Interstitial journaling


What is interstitial journaling?

I think my first time seeing the phrase interstitial journaling was at the Obsidian Discord. Someone had posted a picture of their daily log and they had time stamps with short notes about projects or plans. They called it interstitial journaling. I was intrigued.

Googling led me to Anne-Laure Le Cunff who pointed me towards Tony Stubblebine and I fell in love. With interstitial journaling that is. Stubblebine talks about the interstice (meaning a small intervening space) between projects or tasks. He says that since it can be hard for your brain to switch from one task to another this process of interstitial journaling can help you switch track with less resistance.

What he suggest is that when you leave a task you jot down the time, write a bit about what you just did and what you’re planning on doing next. This helps your mind leave the task you were doing and prepares you for the next. Or, if you’ve gotten side-tracked, it can lead you back to what you were supposed to be doing.

How do I use it?

When I learned about this technique I saw it mainly as a mindfulness technique. I’m not working on big projects, switching from task to task or handling massive amounts of information or meetings. What I do though is get off track. So when I have a natural break I go to my daily log in Obsidian and add the time. Then I write about what I’m doing, what I should be doing and what I want to do next. It’s a nice re-set and it keeps me honest about procrastination and time wasting. But also shows me that sometimes getting off track means getting on a cooler track where I might want to hang out a bit longer.

I also like to track random things I do. Sometimes I do it with an inline field so I can check my Dataview query pages. I mostly do this for what I’ve been reading or watching, or if some special event occurred. But tracking smaller things, like mood or caffeine intake, is also a good way to go back over your day and see if there are any patterns. Am I extra productive if I have a calm morning? What time of day is it easier for me to get back on track?

The difference between other journaling habits

Since I have a habit of navel gazing and really not getting anywhere when I journal I find this technique to keep me short and sweet. I jot down a sentence or two, but even when I feel something needs a paragraph I still keep it short and don’t spin into something unproductive. I sometimes write about something that triggers a negative emotion but I keep it short, I describe the event, what feeling came up, and then I move on.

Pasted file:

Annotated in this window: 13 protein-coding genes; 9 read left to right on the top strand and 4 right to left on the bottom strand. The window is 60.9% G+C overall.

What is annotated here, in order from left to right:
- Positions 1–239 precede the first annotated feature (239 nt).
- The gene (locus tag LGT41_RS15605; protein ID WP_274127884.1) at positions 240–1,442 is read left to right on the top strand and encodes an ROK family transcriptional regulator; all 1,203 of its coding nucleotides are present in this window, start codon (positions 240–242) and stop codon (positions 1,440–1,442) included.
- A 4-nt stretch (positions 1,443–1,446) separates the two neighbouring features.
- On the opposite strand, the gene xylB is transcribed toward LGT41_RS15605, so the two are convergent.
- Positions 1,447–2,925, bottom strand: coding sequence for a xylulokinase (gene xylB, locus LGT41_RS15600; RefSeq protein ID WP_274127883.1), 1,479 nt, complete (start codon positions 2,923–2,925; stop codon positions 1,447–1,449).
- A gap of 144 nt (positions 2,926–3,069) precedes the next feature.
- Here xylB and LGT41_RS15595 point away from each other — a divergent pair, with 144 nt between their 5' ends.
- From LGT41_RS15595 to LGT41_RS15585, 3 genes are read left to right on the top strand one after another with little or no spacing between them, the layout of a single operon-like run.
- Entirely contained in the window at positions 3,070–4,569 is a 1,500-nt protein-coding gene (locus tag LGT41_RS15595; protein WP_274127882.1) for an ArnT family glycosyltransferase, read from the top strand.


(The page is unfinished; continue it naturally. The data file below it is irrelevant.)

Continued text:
If I do start to go on a tangent in my daily log I read back and most of the time I turn the text into a new note. I then leave the link at the timestamp instead of leaving the big block of text. Sometimes I start typing something that I think will be a short entry but I have thoughts. When this happens I don’t stop myself and start up a new note to continue the thought in. I write until I’m done and then I move it to it’s own note by highlighting the block of the text, then right-click and chose “extract current selection.”

Me explaining extract to file because I was blown away when I found this very much not hidden feature

How can you use interstitial journaling?

You can use interstitial journaling in both an analogue and digital environment. I find it very easy to use in Obsidian. I always have Obsidian open when I’m at my computer and I have the app in my phone so it’s always close. But it’s equally easy on paper. You don’t have the bonus of being able to make clickable links with what you write, but for some people, just getting stuff out is all that’s needed.

The intended purpose is to keep your day flowing and keep you on track. For some people that’s projects and meetings. For me it’s rapid thoughts that might escape and a check in with myself to keep me grounded.

That’s the beauty of a lot of the productivity hacks. You see it, pick it up and make it yours.

3 thoughts on “Interstitial journaling”

  1. I also love how I can backtrack and check why a certain decision was made in a project, or to really digest the learnings from a project thanks to the record. I do mine in Obsidian too 🙂

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